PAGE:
• Surgery, radiation therapy, chemotherapy, or a combination of these treatments.

    Stage IVa

    • Cancer has grown completely through surrounding tissue into adjacent structures (such as tissue, cartilage, bone, or nerves) and may have spread to a few lymph nodes.
    • Cancer has spread to more than one lymph node.
    • Surgery, radiation therapy, chemotherapy, or a combination of these treatments.

    Stage IVb

    • Cancer has grown completely through surrounding tissue and invaded major structures (such as the carotid artery or skull base) and may have spread to the lymph nodes.
    • OR
    • Cancer has spread to a large lymph node.
    • Surgery, radiation therapy, chemotherapy, or a combination of these treatments.

    Stage IVc

    • Cancer has spread (metastasized) to other parts of the body
    • Generally not curable but chemotherapy may be administered to decrease symptoms or delay the progression of cancer.

    Treatment of Head and Neck Cancer

    Head and neck cancers vary a lot in terms of where they arise as well as the specific type. Treatment for head and neck cancers will depend upon the location and type of cancer as well as the person’s individual features and risk factors.

    • Where the cancer is located
    • What stage the cancer is in
    • How old you are
    • Your general health

    1.Surgery –

    Your doctor might zap cancer with a laser or take out the tumor and some of the healthy tissue around it. If there’s a chance cancer has spread, your doctor might take out some of the small glands called lymph nodes in your neck.

    2.Radiation –

    Your doctor might use X-rays or other energy particles to kill the cancer cells. Some of the side effects include:

    • Pain or trouble swallowing
    • Changes in your voice
    • Loss of appetite
    • Red or irritated skin
    • Thick spit.

    3.Chemotherapy (“Chemo”). You’ll be given medication to stop the cancer cells from growing and dividing, which should destroy them. The following are possible side effects:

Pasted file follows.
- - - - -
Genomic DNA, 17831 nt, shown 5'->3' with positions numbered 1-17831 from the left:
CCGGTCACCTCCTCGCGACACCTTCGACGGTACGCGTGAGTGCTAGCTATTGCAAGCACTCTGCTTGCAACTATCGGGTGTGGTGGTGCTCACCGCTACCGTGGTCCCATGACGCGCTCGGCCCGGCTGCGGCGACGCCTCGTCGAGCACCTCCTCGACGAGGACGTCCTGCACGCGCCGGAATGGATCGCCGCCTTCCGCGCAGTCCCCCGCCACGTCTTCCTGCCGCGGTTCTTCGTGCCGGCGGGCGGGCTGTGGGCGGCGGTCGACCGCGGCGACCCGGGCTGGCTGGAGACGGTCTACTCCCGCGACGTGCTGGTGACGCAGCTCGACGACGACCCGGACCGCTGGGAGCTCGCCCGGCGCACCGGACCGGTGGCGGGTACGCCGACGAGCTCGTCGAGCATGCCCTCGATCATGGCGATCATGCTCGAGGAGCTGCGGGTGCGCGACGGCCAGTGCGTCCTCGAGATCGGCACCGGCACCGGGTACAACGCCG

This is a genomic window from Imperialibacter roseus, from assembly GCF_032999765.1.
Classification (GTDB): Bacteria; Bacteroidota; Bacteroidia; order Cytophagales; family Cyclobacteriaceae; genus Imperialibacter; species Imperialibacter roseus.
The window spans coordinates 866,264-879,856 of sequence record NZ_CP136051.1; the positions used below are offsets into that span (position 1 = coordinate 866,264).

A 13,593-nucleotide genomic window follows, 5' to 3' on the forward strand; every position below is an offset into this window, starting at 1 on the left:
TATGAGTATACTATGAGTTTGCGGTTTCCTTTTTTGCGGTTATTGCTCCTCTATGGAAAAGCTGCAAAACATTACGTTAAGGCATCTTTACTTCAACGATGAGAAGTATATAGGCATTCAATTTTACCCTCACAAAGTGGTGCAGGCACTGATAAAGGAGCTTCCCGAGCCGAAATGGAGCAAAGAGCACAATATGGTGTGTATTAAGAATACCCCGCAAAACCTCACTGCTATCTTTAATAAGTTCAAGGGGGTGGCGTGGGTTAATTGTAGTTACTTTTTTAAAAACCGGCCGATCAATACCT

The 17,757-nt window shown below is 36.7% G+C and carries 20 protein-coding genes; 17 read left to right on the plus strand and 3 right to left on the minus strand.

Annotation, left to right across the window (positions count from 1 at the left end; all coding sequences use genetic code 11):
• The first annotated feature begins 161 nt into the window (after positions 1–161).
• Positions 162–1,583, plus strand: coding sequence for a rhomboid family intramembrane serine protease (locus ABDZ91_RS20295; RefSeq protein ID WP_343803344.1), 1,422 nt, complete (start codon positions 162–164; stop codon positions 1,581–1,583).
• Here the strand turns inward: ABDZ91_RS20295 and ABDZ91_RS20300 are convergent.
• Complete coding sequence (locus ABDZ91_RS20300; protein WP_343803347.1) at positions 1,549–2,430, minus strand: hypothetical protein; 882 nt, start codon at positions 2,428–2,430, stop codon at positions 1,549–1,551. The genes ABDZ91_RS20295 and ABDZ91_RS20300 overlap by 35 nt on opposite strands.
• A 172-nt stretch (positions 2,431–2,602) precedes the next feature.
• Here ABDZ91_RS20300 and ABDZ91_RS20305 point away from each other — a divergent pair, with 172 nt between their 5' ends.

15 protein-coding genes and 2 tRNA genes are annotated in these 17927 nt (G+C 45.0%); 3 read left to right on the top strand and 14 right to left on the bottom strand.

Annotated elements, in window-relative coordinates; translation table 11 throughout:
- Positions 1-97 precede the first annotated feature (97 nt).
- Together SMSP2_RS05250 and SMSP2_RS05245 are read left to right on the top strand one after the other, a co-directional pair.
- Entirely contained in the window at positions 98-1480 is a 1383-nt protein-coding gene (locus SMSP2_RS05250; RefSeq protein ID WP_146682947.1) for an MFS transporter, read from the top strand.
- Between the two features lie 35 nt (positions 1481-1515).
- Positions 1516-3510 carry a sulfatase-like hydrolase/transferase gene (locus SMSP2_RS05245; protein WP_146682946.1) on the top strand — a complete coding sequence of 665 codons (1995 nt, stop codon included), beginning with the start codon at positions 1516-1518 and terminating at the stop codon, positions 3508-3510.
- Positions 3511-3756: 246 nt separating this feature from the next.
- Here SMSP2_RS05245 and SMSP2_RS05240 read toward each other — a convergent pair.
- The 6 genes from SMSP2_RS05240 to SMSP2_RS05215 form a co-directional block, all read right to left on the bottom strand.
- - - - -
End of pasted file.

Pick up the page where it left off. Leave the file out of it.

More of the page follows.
• Feeling tired
    • Infection
    • Feeling sick to your stomach
    • Hair loss
    • Loss of appetite
    • Diarrhea

    Follow up of Head and Neck Cancer

    Head and neck carcinoma (HNC) is the sixth most common cancer worldwide. In general, the proper assessment of any cancer surveillance program must consider the recurrence rate, the optimal method for surveillance, and whether earlier detection of recurrence leads to increased rates of successful salvage treatment and improved survival. Follow-up in HNC patients has several goals: to assess clinical response and late effects of treatment; to detect recurrences and second cancers at an early stage, and to restore nutritional and psychosocial status.

    Follow-up visit should include a physical examination of cranial nerve examination, an assessment of vocal, breathing and swallowing functions, and a systemic pain evaluation using a visual analogic scale.

    Follow-up protocols should avoid unnecessary investigations that may cause morbidity or discomfort to the patient and may have significant cost implications without impact on survival.